Last Updated on
What Is Reverse Culture Shock?
While a lot of people are familiar and expect to experience culture shock when they go abroad, most people have never heard of Reverse Culture Shock. It doesn’t really matter if you traveled extensively, lived abroad as an expat or did a semester or year abroad in university, when you come home, you will most likely experience some sort of Reverse Culture Shock. So what is it, you probably ask? While the symptoms of Reverse Culture Shock can be different for everyone, most people experience a severe case of the post-travel-blues, a feeling of being lost and even homesickness to your former host country. When you return home, you will most likely mourn your loss of independence and adventure. Reverse Culture Shock is an adjustment of expectations with reality. While you traveled and lived abroad, your world view has been jumbled and changed, and once you return, you’ll have to learn how your new You will fit into the your old world. To complicate matters even more, your old world wasn’t stagnant while you were out and about either and changed as well.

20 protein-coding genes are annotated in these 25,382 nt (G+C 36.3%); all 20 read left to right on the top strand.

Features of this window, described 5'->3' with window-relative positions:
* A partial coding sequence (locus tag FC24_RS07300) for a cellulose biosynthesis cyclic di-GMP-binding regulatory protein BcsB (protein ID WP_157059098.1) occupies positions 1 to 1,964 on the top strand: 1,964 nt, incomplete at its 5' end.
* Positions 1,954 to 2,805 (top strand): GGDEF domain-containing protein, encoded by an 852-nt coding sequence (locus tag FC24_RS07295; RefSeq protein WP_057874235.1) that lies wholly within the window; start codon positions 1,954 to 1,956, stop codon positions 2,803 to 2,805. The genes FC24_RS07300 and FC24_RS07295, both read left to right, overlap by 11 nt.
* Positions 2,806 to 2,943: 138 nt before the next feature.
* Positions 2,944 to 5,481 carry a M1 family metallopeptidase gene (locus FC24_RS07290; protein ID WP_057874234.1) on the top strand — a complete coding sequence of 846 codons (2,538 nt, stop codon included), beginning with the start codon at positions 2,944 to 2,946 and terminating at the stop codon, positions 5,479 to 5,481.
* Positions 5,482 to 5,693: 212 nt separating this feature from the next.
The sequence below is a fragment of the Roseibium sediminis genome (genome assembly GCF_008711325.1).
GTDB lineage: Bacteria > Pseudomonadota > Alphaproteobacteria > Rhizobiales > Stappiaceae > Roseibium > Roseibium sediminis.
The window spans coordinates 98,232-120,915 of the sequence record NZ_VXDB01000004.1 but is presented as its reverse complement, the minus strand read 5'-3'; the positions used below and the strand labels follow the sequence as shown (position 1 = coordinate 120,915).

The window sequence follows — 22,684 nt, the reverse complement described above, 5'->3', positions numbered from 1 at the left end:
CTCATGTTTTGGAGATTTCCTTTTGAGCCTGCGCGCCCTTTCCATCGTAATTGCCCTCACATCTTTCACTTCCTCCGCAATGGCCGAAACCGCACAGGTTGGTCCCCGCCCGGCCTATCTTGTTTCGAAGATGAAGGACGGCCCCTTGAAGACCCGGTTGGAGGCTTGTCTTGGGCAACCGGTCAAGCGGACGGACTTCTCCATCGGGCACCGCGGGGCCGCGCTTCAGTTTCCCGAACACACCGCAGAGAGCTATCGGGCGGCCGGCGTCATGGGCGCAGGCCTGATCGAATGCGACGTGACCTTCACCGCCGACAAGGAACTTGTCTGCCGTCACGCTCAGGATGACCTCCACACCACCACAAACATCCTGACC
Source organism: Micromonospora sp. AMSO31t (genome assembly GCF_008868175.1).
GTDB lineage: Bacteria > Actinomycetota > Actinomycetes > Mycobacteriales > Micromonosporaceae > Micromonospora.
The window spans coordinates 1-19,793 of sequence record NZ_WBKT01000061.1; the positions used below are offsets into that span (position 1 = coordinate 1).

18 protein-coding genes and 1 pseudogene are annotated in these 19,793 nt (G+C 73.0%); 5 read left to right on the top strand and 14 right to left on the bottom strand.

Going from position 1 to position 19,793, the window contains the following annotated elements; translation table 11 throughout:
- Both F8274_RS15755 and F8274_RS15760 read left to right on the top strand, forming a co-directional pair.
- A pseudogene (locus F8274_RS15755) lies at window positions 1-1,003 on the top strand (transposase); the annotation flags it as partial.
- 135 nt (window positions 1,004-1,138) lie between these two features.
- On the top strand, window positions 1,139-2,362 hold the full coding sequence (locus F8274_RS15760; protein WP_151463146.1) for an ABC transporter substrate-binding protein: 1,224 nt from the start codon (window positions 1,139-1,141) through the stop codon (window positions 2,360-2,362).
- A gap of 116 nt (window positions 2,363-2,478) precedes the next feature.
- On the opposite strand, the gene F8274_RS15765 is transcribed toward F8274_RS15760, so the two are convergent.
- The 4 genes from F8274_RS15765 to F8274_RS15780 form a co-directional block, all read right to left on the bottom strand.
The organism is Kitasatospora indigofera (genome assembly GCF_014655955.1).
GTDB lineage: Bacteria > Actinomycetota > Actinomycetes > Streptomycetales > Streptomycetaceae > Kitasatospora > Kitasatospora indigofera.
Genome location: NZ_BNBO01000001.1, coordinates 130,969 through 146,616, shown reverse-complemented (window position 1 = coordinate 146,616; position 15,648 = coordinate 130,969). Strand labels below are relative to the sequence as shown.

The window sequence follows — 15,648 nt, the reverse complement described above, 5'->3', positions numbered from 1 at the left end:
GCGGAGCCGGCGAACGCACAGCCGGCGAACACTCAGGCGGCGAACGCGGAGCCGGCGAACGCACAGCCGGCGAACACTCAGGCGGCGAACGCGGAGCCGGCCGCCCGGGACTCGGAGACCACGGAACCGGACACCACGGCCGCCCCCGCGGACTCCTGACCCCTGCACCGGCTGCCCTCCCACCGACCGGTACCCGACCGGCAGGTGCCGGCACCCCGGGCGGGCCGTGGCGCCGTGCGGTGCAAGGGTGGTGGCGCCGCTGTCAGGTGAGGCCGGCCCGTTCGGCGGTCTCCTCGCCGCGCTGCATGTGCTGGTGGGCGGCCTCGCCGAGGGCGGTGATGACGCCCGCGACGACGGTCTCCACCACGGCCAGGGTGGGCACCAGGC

I have lived abroad for 10 years now and experienced Reverse Culture Shock a few times. Later this year, I am planning to move back to Germany and returning “home”. While I am excited to be back in Germany and I am looking forward to being close to family and friends after such a long time, I am also nervous about how I will re-integrate. Did I romanticize Germany too much and think that all my problems (not that I have many) will evaporate into thin air just because I’m suddenly in Germany? Will I fit back in with my fellow Germans or am I already to Americanized? Will I be a stranger in my own country, someone who never fits in anywhere? I don’t know yet, but I am sure I’ll be sharing a few blog posts with you about that after my move 🙂 In the meantime, I am sharing some of the things that you might encounter as well, when you move back home after traveling or living abroad for a while.
What makes coming home so hard?